How to Rationally Read and Write Like a Moderate (Even if You're Not One)

Online, we tend to see commenters and often bloggers who are full of zealous praise or hateful wrath. However, we commonly don't see the sizable number of moderates who approach online articles and blogs more carefully, both as readers and writers. How do these moderates approach online articles differently?

These moderates tend to see the world of blogging as a learning experience and a discussion, not a battleground or debate. They understand the limitations of all blogs (e.g. the short length) and the goals of many blogs (e.g. to educate not just argue).

These moderates may hold very strong views but they are distinguished by their calm and rational approach. Sometimes they may troll or passionately blog about an idea. And indeed, good trolling and good passionate writing are wonderful things. But when these moderates troll and proclaim their passion they do so in earnest and for the sake of education.

So here are the three things that moderate readers and writers understand about the blogosphere that we all could do with a reminder of:

#1 Articles must be short, so there will always be holes

Blogs are only a glimpse into the opinion and knowledge of the author. Authors have roughly 750 words to express an idea. This means authors must leave things out. People who violently comment on articles with phrases such as "This isn't true in this situation, so your entire argument is wrong" miss the point. Blogs can only feasibly offer up only part of the story.

If a reader knows a lot about a topic the reader is likely to see something missing in most topical blogs. Noticing a hole in a blog often represents the general intelligence of the reader not the ignorance of the author. Like anything for short mass consumption, a blog will have to be simplified, so expect to find things missing.

Advice to writers: Any blogger that claims to completely solve a world problem in 750 words is usually in the wrong.

Advice to readers: Any reader who judges a blog based on the blog's ability to completely solve a world problem in 750 words is also usually in the wrong.

#2 Sparking discussions not arguments

Many people read to despise rather than despise based on what they've read.

In other words, many people troll and write online because they enjoy trolling and writing nasty blogs. Indeed, psychological research sadly shows that people get a lot pleasure out of degrading the thoughts and behaviors of others of different beliefs, cultures, and skin colors.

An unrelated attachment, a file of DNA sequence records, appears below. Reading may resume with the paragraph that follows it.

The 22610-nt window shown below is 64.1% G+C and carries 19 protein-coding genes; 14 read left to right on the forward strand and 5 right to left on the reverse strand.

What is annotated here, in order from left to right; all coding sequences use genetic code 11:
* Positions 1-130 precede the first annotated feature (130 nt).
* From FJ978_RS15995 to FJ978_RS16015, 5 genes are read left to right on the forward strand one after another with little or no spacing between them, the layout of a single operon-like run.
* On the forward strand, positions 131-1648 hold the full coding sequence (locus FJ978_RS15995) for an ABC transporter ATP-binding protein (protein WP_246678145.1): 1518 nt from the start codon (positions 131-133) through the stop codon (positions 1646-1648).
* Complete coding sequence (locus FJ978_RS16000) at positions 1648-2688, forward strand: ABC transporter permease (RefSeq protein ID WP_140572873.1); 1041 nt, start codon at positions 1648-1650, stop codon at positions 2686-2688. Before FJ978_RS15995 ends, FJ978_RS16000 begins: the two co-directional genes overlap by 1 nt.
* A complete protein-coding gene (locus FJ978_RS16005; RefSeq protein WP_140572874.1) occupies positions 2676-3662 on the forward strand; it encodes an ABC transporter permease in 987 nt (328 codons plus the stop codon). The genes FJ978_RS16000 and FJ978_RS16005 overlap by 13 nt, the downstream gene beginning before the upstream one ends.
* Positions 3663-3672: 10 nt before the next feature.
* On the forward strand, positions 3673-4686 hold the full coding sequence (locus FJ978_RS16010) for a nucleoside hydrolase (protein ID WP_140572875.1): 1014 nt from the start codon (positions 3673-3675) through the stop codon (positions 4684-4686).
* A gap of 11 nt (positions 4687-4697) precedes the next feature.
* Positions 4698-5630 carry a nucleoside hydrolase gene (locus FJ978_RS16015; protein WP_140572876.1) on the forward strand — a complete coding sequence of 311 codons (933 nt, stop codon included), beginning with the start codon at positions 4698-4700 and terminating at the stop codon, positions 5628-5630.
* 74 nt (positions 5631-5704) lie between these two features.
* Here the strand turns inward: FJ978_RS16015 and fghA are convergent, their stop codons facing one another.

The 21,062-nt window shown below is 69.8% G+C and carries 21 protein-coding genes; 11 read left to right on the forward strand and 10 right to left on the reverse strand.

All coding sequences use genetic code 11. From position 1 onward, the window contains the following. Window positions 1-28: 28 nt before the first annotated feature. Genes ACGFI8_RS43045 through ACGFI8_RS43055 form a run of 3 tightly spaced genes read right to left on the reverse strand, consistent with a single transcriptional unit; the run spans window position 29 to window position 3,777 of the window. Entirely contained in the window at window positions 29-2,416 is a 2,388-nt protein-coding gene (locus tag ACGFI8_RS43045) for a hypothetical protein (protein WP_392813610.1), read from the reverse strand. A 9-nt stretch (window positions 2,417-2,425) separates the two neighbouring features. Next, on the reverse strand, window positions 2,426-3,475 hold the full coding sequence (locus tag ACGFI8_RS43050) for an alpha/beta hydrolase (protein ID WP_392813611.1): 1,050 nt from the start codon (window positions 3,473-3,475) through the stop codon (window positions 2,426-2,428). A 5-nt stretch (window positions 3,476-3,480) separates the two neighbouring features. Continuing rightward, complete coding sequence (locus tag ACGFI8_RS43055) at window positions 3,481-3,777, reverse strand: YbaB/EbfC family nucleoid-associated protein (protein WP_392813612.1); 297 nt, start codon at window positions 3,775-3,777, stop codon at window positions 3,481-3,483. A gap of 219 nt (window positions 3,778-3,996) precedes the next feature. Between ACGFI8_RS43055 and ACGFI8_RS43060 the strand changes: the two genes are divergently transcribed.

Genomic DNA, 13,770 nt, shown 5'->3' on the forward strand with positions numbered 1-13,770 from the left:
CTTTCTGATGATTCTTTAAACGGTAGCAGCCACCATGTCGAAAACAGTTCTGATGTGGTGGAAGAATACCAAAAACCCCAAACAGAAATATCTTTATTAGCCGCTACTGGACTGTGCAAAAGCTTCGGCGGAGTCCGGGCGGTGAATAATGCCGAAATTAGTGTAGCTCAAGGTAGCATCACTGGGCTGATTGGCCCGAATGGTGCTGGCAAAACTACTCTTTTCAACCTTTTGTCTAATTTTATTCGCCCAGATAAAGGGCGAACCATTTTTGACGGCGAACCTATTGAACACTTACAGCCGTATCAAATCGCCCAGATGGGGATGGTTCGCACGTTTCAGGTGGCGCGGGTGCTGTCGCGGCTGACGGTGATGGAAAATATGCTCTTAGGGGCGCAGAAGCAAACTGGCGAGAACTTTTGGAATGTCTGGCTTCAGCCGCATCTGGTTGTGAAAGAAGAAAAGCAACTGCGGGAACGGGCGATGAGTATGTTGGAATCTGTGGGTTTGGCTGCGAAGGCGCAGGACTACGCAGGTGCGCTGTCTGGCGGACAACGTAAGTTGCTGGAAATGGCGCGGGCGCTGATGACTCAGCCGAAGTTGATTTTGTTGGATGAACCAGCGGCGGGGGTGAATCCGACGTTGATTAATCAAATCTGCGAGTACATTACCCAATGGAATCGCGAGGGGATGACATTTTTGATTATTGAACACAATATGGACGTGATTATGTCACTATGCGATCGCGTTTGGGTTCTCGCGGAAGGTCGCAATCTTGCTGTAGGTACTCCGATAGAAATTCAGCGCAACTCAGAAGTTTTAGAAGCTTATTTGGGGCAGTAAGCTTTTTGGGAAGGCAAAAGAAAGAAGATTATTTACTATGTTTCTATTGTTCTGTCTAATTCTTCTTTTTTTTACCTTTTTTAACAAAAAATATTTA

People who have decided where they stand on an issue and refuse to move on the issue will not learn anything from reading a blog or from the act of blogging. They totally miss the point that blogs are often about sparking discussion not an argument.

Actor, author, and craftsman Nick Offerman recommends people to adopt the mindset of an eternal student, and always seek to learn. Many 20-somethings online seem to have concluded that they already know everything and thus pass judgment on articles rather than seek to learn from the articles.

Advice to writers: Embrace discussion, because chances are you are not 100% right.

Advice to readers: When possible, approach the comments section as a discussion not a war.

#3 Empathize with the enemy

In the novel Ender's Game, Ender becomes a master of warfare. Ender becomes a master by respecting his enemies. He empathizes with them and considers things from their perspectives. In doing so he gains a tactical advantage.

Consider which of two readers are more likely to win a future political debate: a reader who dismisses all the points of an author or a reader like Ender who considers others' perspectives and revises personal arguments? Obviously, the latter.

Even reading a blog from an author that one entirely disagrees with can be enlightening. Indeed, a wise reader can learn more from a foolish blogger than a foolish blogger can learn from a wise reader or commenter.

Advice to writers: Thoroughly understanding those with whom you disagree is the key to good persuasion and argumentation.

Advice to readers: Read articles from standpoints you disagree with (and actually read it all, not just give a nasty comment based on the title). More ever, if you are pro-gay marriage but still think you can learn something from the book Ender's Game by anti-gay marriage author Orson Scott Card, then you are perfectly demonstrating a moderate approach to reading.

Conclusion: We need more moderates to join the discussions

Unfortunately, the moderates may often not comment. This is sad because many readers look at the comments for more information. Without moderates commenting, readers only find stringent ideologies and anger. Those brave moderates who comment on articles are to be commended. Outlets like The Huffington Post and The Opinionator have built up small communities of moderates that provide insightful comments and expand the discussion. But those communities could be bigger.

Further, these moderate commenters help bloggers by providing additional insights to help bloggers refine their ideas. Comments that simply say "Amen!" or "Lies!" have their place, but so do comments like, "The scientific study you referenced may represent a correlational pattern rather than a true causal pattern" or "You should check out this public policy perspective to help with your next article." On the other end, bloggers need to respect, not just ignore comments from the "ivory tower" of their blogging position.

Remember, if you have an intelligent opinion, and don't mind the fact that someone will probably call you a racist/bigot/traitor for saying it, then share it or blog it. Know that there are many other people like yourself who will appreciate and take note of your comment. Remember have strong beliefs but be moderate in your methods when possible.